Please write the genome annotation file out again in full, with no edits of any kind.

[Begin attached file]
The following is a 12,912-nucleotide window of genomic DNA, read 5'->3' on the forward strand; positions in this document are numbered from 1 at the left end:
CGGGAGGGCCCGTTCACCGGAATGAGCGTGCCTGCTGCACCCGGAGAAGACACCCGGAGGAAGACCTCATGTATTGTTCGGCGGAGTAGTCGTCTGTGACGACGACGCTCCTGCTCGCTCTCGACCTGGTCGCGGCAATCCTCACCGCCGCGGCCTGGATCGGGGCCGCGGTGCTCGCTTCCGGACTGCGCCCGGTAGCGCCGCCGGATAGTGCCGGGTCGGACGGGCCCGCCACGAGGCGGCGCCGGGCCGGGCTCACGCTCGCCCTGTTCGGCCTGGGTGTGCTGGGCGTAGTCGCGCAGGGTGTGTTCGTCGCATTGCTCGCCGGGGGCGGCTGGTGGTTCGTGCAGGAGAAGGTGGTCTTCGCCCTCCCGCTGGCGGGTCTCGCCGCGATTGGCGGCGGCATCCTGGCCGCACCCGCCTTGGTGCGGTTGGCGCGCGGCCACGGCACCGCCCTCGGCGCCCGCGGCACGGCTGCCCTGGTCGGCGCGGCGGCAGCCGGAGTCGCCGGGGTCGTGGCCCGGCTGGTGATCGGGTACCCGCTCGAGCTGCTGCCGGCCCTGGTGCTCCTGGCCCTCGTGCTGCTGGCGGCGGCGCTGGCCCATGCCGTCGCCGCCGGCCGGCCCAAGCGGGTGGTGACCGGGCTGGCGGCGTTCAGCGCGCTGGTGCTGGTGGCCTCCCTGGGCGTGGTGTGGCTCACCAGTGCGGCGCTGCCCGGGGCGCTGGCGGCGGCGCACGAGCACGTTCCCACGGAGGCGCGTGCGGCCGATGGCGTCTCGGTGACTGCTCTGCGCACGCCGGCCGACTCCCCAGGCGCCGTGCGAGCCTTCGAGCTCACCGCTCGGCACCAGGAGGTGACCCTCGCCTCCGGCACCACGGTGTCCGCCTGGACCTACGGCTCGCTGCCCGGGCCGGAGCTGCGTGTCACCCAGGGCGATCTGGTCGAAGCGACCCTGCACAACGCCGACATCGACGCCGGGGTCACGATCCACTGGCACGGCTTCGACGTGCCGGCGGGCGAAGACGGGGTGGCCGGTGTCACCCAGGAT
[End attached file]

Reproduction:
The following is a 12,912-nucleotide window of genomic DNA, read 5'->3' on the forward strand; positions in this document are numbered from 1 at the left end:
CGGGAGGGCCCGTTCACCGGAATGAGCGTGCCTGCTGCACCCGGAGAAGACACCCGGAGGAAGACCTCATGTATTGTTCGGCGGAGTAGTCGTCTGTGACGACGACGCTCCTGCTCGCTCTCGACCTGGTCGCGGCAATCCTCACCGCCGCGGCCTGGATCGGGGCCGCGGTGCTCGCTTCCGGACTGCGCCCGGTAGCGCCGCCGGATAGTGCCGGGTCGGACGGGCCCGCCACGAGGCGGCGCCGGGCCGGGCTCACGCTCGCCCTGTTCGGCCTGGGTGTGCTGGGCGTAGTCGCGCAGGGTGTGTTCGTCGCATTGCTCGCCGGGGGCGGCTGGTGGTTCGTGCAGGAGAAGGTGGTCTTCGCCCTCCCGCTGGCGGGTCTCGCCGCGATTGGCGGCGGCATCCTGGCCGCACCCGCCTTGGTGCGGTTGGCGCGCGGCCACGGCACCGCCCTCGGCGCCCGCGGCACGGCTGCCCTGGTCGGCGCGGCGGCAGCCGGAGTCGCCGGGGTCGTGGCCCGGCTGGTGATCGGGTACCCGCTCGAGCTGCTGCCGGCCCTGGTGCTCCTGGCCCTCGTGCTGCTGGCGGCGGCGCTGGCCCATGCCGTCGCCGCCGGCCGGCCCAAGCGGGTGGTGACCGGGCTGGCGGCGTTCAGCGCGCTGGTGCTGGTGGCCTCCCTGGGCGTGGTGTGGCTCACCAGTGCGGCGCTGCCCGGGGCGCTGGCGGCGGCGCACGAGCACGTTCCCACGGAGGCGCGTGCGGCCGATGGCGTCTCGGTGACTGCTCTGCGCACGCCGGCCGACTCCCCAGGCGCCGTGCGAGCCTTCGAGCTCACCGCTCGGCACCAGGAGGTGACCCTCGCCTCCGGCACCACGGTGTCCGCCTGGACCTACGGCTCGCTGCCCGGGCCGGAGCTGCGTGTCACCCAGGGCGATCTGGTCGAAGCGACCCTGCACAACGCCGACATCGACGCCGGGGTCACGATCCACTGGCACGGCTTCGACGTGCCGGCGGGCGAAGACGGGGTGGCCGGTGTCACCCAGGAT